When your roses (Rosa spp.) look as though someone took a hole punch to the leaves or petals, you may have one of several different insects infesting your rose garden. Possible culprits include leafcutter bees, certain beetles, rose curculios or caterpillars. Roses are some of the most beautiful flowers you can grow in U.S. Department of Agriculture plant hardiness zones 3 through 10; it is difficult to watch them be damaged.
Leafcutter bees (Megachile spp.) leave semicircular holes in leaves. They aren’t eating the leaves; they are gathering building supplies to line their nests. Although they leave the leaves a bit unsightly, the bees are usually not life threatening to the plant and should be tolerated. However, if you don’t want them around and would rather repel them, organic gardening expert Andrew Lopez recommends planting garlic near your rose bushes or burying tobacco dust at the base of the plants.
Fuller rose beetles (Asynonychus godmani) are pale brown weevils that grow to approximately 3/8 inches long. The holes they make are not as perfect as those left behind by the leafcutter bees. They leave the leaves with notched and ragged edges. During the day, they hide on the undersides of leaves and then come out at night to feed. Control them by handpicking and keeping the rosebush’s branches away from walls and other plants. The University of California IPM website recommends applying parasitic nematodes to the soil in early to midsummer. Hoplia beetles (Hoplia callipyge) don’t care so much for the leaves of the rose plant but love the petals — light-colored ones to be exact. These beetles prefer feeding on the petals of white, yellow, apricot and pink roses, leaving them with a hole-punched appearance. Hoplia beetles are usually not big threats and can be easily controlled through handpicking. Removing infested blooms may also help. Hoplia beetles generally come around in the late spring for a period of two to four weeks.
Like the hoplia beetle, the rose curculio (Merhynchites spp.) is particular about the color of the roses it devours. These 1/4-inch-long weevils with red to black snouts prefer yellow and white roses. They chew ragged holes in blossoms and buds, sometimes killing the developing bud. If present in large numbers, they can kill terminal shoots. Infested buds should be picked off the plants and destroyed. Small infestations may be handled through handpicking, but larger ones may require an application of broad-spectrum insecticides. A natural approach uses coconut oil. To make a coconut oil spray, use a tablespoon of coconut oil in 1 quart of soapy water containing 1 tablespoon of natural biodegradable soap. Make sure the coconut oil is 100 percent pure. Pour the mixture into a spray bottle and spray directly on the curculio. Coconut oil suffocates the insect by clogging its breathing pores. To make a repellent spray, combine 4 to 10 drops of citronella oil and a couple of drops of natural biodegradable soap in a gallon of water.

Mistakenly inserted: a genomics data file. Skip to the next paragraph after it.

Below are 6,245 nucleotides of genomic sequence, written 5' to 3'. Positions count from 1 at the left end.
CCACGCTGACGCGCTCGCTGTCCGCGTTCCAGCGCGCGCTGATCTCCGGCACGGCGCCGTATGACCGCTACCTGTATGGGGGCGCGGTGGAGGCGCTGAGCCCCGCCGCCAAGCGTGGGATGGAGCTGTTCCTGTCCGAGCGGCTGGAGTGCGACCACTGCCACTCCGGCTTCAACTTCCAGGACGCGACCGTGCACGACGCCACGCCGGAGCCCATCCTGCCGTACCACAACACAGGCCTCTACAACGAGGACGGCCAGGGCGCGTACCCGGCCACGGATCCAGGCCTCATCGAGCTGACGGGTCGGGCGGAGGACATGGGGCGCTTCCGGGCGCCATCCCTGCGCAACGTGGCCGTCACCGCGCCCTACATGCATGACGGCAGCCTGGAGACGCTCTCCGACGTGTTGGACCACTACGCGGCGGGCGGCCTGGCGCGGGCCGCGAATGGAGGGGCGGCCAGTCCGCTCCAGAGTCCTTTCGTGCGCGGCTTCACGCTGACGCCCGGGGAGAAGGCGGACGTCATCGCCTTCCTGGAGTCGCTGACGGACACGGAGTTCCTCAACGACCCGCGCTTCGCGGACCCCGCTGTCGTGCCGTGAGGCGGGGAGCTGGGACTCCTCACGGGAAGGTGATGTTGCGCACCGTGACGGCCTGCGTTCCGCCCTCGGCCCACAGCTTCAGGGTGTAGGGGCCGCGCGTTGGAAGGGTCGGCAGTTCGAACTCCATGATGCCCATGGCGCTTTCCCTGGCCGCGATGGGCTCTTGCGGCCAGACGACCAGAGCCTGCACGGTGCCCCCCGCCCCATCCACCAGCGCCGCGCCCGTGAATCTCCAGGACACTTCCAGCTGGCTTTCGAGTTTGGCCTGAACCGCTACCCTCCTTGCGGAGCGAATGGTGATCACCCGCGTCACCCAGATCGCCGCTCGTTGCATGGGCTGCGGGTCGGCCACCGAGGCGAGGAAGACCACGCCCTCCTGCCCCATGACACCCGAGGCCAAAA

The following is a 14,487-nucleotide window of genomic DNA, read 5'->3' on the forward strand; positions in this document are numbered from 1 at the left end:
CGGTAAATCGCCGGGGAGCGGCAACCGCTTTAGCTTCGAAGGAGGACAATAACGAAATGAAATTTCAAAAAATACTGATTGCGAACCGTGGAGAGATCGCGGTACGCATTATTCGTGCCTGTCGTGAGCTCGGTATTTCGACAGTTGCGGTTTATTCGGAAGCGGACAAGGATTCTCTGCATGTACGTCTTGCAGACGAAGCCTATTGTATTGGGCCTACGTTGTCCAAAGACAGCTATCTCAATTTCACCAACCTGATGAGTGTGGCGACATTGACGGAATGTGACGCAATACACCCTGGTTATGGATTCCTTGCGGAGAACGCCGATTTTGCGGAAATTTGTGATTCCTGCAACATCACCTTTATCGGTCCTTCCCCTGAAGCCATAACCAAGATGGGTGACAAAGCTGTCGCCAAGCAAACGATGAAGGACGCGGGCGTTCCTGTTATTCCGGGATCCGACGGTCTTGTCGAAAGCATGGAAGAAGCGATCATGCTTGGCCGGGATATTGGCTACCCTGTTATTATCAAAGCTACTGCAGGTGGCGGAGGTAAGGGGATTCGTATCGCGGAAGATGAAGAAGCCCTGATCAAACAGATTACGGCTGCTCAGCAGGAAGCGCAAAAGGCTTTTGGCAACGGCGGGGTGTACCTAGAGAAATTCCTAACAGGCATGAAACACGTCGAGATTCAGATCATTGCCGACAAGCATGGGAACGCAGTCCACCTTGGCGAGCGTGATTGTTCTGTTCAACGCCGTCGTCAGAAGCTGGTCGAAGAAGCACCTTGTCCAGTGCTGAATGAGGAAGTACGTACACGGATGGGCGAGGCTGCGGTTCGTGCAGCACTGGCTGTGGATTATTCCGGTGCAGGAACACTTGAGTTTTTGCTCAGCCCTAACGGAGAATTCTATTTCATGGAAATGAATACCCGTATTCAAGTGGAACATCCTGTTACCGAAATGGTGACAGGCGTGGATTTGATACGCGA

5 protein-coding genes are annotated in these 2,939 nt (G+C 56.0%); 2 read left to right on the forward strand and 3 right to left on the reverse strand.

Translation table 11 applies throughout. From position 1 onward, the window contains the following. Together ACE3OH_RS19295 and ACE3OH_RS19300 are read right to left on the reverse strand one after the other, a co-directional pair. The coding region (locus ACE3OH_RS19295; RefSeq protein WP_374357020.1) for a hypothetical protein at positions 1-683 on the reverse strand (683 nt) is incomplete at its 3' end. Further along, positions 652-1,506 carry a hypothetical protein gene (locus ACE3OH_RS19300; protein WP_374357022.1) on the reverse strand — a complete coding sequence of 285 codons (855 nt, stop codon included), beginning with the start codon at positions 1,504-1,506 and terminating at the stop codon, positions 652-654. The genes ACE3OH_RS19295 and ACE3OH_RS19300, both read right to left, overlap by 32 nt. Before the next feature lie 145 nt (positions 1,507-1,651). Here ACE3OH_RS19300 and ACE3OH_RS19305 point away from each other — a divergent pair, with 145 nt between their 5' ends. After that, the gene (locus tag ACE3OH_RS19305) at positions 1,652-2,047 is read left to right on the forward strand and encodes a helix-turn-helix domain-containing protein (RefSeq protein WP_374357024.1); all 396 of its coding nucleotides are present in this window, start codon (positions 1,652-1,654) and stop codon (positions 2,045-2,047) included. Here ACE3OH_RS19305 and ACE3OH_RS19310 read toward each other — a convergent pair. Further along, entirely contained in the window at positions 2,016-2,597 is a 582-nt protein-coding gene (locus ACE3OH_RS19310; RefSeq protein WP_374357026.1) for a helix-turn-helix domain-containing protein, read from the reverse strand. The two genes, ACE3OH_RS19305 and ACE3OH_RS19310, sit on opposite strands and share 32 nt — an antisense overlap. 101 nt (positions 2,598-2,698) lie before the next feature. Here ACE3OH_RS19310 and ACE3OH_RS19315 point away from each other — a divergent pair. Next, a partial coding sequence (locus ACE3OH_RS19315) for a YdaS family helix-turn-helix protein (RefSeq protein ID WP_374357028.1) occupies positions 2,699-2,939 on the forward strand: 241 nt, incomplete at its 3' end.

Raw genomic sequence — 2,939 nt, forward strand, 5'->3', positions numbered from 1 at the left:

A number of caterpillars find rose leaves an enjoyable snack and a suitable form of shelter. These pesky caterpillars include the orange tortrix, tent caterpillar, omnivorous looper, fruittree leafroller and tussock moth. Many of these can be successfully hand-picked, but if they become too big a nuisance, bacillus thuringiensis or spinosad may be used for control. If using Bacillus thuringiensis in a concentrate, dilute 1.5 ounces of it in 3 gallons of water or as directed. Another caterpillar-like larva that can chew large holes in leaves is the rose slug (Endelomyia aethiops). Unlike other caterpillars, rose slugs are the larvae of sawflies rather than the larvae of moths or butterflies. These pale green larvae have many natural enemies and can be washed off leaves with strong water sprays. Control is also possible with insecticidal soap or spinosad. When using insecticidal soap concentrate, use 4 teaspoons per quart of water or as directed.
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